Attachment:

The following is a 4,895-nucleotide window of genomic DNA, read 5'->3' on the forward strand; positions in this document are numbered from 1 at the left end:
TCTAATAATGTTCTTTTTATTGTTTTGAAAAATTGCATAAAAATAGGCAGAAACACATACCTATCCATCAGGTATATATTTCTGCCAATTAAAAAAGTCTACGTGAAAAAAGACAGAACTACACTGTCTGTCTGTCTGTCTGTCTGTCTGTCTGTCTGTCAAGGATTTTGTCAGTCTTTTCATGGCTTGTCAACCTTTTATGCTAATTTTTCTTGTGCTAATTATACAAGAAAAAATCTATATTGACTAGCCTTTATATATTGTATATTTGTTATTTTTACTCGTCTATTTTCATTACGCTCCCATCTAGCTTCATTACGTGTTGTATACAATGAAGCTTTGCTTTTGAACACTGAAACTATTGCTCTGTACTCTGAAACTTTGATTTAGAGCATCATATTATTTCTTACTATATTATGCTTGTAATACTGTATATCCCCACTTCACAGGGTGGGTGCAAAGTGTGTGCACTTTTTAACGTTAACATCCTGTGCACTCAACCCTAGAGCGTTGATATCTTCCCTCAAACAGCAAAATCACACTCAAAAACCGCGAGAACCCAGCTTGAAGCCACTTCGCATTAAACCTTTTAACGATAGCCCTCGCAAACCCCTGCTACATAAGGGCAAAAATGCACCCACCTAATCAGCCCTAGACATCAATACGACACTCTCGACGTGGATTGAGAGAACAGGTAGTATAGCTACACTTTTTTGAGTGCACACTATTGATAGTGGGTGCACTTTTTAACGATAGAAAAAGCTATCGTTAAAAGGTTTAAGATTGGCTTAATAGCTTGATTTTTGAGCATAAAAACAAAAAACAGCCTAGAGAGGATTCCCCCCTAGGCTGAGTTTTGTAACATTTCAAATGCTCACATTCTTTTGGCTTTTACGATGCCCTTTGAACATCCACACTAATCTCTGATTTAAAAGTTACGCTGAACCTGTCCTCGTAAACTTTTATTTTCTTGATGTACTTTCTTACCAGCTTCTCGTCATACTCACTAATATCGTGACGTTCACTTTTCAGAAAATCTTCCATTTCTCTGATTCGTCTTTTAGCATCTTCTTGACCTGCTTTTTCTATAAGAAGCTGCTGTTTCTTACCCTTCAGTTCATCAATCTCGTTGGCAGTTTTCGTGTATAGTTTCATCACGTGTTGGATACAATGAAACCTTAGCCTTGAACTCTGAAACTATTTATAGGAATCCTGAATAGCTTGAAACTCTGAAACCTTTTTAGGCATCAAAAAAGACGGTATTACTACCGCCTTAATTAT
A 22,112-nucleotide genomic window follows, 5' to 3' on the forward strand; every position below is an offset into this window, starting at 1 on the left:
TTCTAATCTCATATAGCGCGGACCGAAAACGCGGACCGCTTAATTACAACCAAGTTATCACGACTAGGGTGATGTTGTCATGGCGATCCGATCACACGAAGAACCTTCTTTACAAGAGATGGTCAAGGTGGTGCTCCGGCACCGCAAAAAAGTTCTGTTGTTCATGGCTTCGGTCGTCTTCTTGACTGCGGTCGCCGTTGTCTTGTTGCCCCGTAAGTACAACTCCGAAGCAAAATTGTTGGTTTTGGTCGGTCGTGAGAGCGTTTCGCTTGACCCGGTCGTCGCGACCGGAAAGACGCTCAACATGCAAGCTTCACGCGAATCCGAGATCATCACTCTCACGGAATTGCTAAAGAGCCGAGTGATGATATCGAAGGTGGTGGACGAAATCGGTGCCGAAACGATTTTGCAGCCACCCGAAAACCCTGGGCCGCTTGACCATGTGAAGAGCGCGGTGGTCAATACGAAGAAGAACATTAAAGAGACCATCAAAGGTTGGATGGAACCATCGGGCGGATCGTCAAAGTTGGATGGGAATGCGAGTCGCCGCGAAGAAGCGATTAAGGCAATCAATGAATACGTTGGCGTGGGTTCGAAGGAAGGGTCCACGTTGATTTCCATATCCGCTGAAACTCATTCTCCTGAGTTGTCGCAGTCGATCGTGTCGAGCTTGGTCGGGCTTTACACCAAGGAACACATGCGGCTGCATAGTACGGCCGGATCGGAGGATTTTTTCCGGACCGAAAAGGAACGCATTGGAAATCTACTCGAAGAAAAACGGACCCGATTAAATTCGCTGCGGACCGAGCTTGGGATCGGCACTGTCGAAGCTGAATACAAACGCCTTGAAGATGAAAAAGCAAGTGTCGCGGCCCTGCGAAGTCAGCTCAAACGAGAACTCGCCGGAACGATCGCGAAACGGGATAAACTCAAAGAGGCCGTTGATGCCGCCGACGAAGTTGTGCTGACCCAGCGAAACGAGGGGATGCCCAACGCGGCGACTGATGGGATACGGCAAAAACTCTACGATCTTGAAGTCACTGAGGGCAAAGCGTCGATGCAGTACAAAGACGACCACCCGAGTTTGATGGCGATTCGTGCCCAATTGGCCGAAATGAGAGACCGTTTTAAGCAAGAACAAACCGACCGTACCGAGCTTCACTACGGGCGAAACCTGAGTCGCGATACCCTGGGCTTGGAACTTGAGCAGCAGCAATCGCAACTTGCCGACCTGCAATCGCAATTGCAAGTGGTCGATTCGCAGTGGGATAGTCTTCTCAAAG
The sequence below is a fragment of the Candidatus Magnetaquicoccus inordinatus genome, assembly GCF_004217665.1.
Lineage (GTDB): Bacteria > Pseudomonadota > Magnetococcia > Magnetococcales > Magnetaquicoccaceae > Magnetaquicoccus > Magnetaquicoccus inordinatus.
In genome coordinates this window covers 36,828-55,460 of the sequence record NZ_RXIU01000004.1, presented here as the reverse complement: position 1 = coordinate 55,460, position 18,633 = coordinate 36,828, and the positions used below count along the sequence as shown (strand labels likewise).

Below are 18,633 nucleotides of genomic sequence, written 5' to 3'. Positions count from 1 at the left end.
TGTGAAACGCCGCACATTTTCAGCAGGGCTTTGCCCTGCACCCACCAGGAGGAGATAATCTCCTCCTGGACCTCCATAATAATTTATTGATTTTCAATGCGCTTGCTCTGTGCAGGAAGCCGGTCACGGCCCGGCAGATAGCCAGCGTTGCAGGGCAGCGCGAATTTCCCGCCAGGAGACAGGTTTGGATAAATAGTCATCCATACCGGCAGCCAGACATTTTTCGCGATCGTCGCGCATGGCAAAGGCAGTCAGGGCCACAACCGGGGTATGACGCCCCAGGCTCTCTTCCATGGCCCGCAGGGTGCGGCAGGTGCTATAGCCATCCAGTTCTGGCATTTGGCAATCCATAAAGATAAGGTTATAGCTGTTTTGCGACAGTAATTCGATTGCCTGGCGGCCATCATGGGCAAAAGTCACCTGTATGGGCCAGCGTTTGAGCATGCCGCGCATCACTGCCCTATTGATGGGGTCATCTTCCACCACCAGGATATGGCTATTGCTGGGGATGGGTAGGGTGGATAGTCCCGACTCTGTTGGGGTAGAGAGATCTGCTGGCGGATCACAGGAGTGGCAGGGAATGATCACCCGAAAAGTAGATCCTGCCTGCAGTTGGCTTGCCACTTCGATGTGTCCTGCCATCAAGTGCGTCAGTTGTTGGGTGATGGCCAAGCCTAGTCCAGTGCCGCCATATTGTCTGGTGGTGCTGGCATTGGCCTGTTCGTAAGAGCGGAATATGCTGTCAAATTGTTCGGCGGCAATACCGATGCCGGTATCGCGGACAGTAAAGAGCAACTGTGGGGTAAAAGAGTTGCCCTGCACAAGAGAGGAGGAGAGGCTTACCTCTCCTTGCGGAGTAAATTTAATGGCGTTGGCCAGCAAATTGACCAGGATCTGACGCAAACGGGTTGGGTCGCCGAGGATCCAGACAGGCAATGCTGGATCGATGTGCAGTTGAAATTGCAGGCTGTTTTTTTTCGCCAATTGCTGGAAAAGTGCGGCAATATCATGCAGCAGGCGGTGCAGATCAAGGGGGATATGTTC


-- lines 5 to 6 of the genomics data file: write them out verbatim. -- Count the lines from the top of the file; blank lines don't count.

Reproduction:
The sequence below is a fragment of the Candidatus Magnetaquicoccus inordinatus genome, assembly GCF_004217665.1.
Lineage (GTDB): Bacteria > Pseudomonadota > Magnetococcia > Magnetococcales > Magnetaquicoccaceae > Magnetaquicoccus > Magnetaquicoccus inordinatus.